certainly is not fair that those bench-legged turnspits with feet like
so much leather should see the King marching home in his glory, while I,
who go shod, as it were, in velvet, should hear only the sound through
the scullery windows. It is not fair. It is no doubt true that "The cat
may mew, and the dog shall have his day," but I have as much right to my
day as he; and has it not been said from immemorial time that 'A cat may
look at a king'? Indeed it has, quite as much as that the dog may have
his day. I will not stand it; it is not fair. A cat may look at a king;
and if any cat may look at a king, why, I am the cat who may. There are
no other cats in the world; I am the only one. Poh! the cook may shout
till his breath gives out, he cannot frighten me; for once I am going to
have my fling!"

So he forthwith swallowed the coffee-mill, box, handle, drawer-knobs,
coffee-well, and all, and was off to see the King.

So far, so good. But, ah! the sad and undeniable truth, that brightest
joys too soon must end! Triumphs cannot last forever, even in a land of
legends. There comes a reckoning.

When the procession was past and gone, as all processions pass and go,
vanishing down the shores of forgetfulness; when barons, marquises,
dukes, and dons were gone, with their pennants and banners; when the
last lancers had gone prancing past and were lost to sight down the
circuitous avenue, Sooty Will, with drooping tail, stood by the palace
gate, dejected. He was sour and silent and glum. Indeed, who would not
be, with a coffee-mill on his conscience? To own up to the entire truth,
the cat was feeling decidedly unwell; when suddenly the cook popped
his head in at the scullery entry, crying, "How now, how now, you
vagabonds! The war is done, but the breakfast is not. Hurry up, scurry
up, scamper and trot! The cakes are all cooked and are piping hot! Then
why is the coffee so slow?" The King was in the dining-hall, in
dressing-gown and slippers, irately calling for his breakfast!



The shamefaced, guilty cat ran hastily down the scullery stairs and hid
under the refrigerator, with such a deep inward sensation of remorse
that he dared not look the kind cook in the face. It now really seemed
to him as if everything had gone wrong with the world, especially his
own insides. This any one will readily believe who has ever swallowed a
coffee-mill. He began to weep copiously.



The cook came into the kitchen. "Where is the coffee?" he said; then,
catching sight of the secluded cat, he stooped, crying, "Where is the
coffee?"

The cat sobbed audibly. "Some one must have come into the kitchen while
I ran out to look at the King!" he gasped, for there seemed to him no
way out of the scrape but by telling a plausible untruth. "Some one must
have come into the kitchen and stolen it!" And with that, choking upon
the handle of the mill, which projected into his throat, he burst into
inarticulate sobs.



The cook, who was, in truth, a very kind-hearted man, sought to reassure
the poor cat. "There; it is unfortunate, very; but do not weep; thieves
thrive in kings' houses!" he said, and, stooping, he began to stroke the
drooping cat's back to show that he held the weeping creature blameless.

Sooty Will's heart leaped into his throat.



"Oh, oh!" he half gasped, "oh, oh! If he rubs his great hand down my
back he will feel the corners of the coffee-mill through my ribs as sure
as fate! Oh, oh! I am a gone cat!" And with that, in an agony of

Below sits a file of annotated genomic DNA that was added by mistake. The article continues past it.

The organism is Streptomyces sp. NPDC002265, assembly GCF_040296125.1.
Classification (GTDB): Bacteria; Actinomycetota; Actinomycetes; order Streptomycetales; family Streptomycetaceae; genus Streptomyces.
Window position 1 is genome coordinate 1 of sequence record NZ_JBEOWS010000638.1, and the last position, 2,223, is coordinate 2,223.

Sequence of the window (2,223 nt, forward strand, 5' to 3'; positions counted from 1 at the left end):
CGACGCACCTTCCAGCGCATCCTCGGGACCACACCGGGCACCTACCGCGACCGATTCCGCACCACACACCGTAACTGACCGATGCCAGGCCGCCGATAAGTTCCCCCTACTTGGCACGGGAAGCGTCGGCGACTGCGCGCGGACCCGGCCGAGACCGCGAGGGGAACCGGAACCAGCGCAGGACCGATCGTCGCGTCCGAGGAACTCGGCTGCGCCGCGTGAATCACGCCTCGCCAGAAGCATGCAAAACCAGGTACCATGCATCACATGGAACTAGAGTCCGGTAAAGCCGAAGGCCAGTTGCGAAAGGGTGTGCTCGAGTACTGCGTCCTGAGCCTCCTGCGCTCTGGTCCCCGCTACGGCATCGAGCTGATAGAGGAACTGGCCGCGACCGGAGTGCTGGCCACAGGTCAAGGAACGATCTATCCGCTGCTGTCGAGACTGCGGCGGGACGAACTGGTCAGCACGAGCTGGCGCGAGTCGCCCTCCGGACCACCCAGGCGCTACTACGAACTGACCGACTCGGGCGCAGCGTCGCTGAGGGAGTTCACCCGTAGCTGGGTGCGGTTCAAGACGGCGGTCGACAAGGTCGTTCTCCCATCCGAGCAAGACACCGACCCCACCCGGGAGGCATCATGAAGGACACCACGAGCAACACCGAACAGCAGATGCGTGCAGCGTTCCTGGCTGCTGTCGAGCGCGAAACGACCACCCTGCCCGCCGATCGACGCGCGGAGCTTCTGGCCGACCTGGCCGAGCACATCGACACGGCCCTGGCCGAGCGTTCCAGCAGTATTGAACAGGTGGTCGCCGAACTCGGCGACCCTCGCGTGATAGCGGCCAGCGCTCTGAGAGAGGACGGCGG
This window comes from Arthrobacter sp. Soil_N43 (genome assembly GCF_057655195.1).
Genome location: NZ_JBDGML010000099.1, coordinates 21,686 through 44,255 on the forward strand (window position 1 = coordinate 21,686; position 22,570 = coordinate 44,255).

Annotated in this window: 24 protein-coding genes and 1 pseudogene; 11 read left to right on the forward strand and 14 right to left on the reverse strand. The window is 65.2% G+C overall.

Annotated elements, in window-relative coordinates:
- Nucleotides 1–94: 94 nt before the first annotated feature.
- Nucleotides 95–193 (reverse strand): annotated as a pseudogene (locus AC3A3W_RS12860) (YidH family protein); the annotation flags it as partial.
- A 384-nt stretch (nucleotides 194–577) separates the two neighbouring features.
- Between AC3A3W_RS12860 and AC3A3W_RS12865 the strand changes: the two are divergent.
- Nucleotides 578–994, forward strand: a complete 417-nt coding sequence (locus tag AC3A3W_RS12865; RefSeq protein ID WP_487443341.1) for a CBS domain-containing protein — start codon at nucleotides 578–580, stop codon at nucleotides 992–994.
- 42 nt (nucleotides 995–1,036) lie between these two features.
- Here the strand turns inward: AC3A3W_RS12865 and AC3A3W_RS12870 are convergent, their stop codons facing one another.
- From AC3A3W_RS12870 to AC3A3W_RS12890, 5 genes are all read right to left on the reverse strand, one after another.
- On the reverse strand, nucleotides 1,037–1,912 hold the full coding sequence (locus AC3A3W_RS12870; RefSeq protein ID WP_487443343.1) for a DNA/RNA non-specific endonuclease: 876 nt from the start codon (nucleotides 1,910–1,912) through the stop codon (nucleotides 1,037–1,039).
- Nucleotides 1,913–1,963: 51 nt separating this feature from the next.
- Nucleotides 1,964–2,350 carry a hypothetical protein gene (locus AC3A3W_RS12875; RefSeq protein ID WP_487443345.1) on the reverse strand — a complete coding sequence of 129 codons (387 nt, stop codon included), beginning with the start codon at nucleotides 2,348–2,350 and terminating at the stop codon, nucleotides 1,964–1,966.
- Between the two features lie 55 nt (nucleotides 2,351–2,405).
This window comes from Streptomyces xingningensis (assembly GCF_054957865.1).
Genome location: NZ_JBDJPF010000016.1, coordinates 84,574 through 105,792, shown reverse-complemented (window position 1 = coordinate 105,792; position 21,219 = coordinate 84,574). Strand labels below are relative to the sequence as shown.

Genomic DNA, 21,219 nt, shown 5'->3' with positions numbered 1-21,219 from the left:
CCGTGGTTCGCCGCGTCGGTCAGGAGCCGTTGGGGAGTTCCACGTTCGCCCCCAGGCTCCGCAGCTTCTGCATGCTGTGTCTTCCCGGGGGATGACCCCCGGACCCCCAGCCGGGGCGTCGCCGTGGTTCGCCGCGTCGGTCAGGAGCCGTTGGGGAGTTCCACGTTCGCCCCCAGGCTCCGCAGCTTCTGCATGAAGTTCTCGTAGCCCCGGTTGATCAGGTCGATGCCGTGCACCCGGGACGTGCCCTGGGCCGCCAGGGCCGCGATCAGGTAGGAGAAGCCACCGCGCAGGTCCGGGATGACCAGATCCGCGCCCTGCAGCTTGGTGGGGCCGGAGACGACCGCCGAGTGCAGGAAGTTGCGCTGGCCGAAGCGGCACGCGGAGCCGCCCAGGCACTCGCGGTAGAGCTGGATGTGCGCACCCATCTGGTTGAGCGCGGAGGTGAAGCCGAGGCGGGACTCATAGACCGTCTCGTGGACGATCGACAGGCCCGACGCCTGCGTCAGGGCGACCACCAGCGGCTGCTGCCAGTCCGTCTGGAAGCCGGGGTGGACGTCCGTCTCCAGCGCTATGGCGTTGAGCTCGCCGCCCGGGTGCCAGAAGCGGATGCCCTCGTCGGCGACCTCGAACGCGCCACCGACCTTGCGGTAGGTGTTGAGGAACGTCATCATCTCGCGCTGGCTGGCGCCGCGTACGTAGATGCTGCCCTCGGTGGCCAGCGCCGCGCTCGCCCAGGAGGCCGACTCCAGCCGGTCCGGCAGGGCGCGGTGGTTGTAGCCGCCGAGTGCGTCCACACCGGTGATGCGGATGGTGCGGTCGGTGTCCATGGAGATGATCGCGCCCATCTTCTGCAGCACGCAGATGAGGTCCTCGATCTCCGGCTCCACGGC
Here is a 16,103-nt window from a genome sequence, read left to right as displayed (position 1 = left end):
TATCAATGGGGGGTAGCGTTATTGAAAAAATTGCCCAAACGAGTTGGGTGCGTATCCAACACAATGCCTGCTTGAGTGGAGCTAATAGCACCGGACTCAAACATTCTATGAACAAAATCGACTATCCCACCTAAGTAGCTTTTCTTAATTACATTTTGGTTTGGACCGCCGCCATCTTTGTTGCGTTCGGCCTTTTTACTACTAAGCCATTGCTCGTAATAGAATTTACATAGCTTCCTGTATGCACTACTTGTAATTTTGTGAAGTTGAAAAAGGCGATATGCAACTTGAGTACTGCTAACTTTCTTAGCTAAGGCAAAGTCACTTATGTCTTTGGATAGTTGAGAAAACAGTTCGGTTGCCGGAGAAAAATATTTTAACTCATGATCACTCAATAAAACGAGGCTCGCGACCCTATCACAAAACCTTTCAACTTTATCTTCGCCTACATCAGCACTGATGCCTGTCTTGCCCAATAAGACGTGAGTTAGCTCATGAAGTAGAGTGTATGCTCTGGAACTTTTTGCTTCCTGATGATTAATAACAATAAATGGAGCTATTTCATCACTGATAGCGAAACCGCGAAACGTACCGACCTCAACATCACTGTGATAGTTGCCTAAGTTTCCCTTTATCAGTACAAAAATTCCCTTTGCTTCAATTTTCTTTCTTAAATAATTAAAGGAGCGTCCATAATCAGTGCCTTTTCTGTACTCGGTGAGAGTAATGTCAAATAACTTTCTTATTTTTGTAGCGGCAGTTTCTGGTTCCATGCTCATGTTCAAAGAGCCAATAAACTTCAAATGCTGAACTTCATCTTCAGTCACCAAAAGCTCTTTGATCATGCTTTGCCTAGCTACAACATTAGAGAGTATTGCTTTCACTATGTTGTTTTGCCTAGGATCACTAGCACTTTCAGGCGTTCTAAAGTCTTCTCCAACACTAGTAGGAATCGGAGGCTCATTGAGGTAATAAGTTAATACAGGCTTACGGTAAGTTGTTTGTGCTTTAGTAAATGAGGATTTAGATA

apprehension lest his guilt and his falsehood be thus presently
detected, he humped up his back as high in the air as he could, so that
the corners of the mill might not make bumps in his sides and that the
mill might thus remain undiscovered.



But, alas! he forgot that coffee-mills turn. As he humped up his back
to cover his guilt, the coffee-mill inside rolled over, and, as it
rolled, began to grind--rr-rr-rr-rr-rr-rr-rr-rr-rr-rr!

"Oh, oh! you have swallowed the mill!" cried the cook.

"No, no," cried the cat; "I was only thinking aloud."

At that out stepped the Genius that Lived under the Great Ovens, and,
with his finger pointed at the cat, said in a frightful voice, husky
with wood-ashes: "Miserable and pusillanimous beast! By telling a
falsehood to cover a wrong you have only made bad matters worse. For
betraying man's kindness to cover your shame, a curse shall be upon you
and all your kind until the end of the world. Whenever men stroke you in
kindness, remembrance of your guilt shall make you hump up your back
with shame, as you did to avoid being found out; and in order that the
reason for this curse shall never be forgotten, whenever man is kind to
a cat the sound of the grinding of a coffee-mill inside shall
perpetually remind him of your guilt and shame!"

With that the Genius vanished in a cloud of smoke.

And it was even as he said. From that day Sooty Will could never abide
having his back stroked without humping it up to conceal the mill within
him; and never did he hump up his back but the coffee-mill began slowly
to grind, rr-rr-rr-rr! inside him; so that, even in the prime of life,
before his declining days had come, being seized upon by a great remorse
for these things which might never be amended, he retired to a home for
aged and reputable cats, and there, so far as the records reveal, lived
the remainder of his days in charity and repentance.

But the curse has come down even to the present day, as the Genius that
Lived under the Great Ovens said, and still maintains, though cats have
probably forgotten the facts, and so, when stroked, hump up their backs
and purr as if these actions were a matter of pride instead of being a
blot upon their family record.





Next: The Greedy Cat

Previous: Why Jimmy Skunk Wears Stripes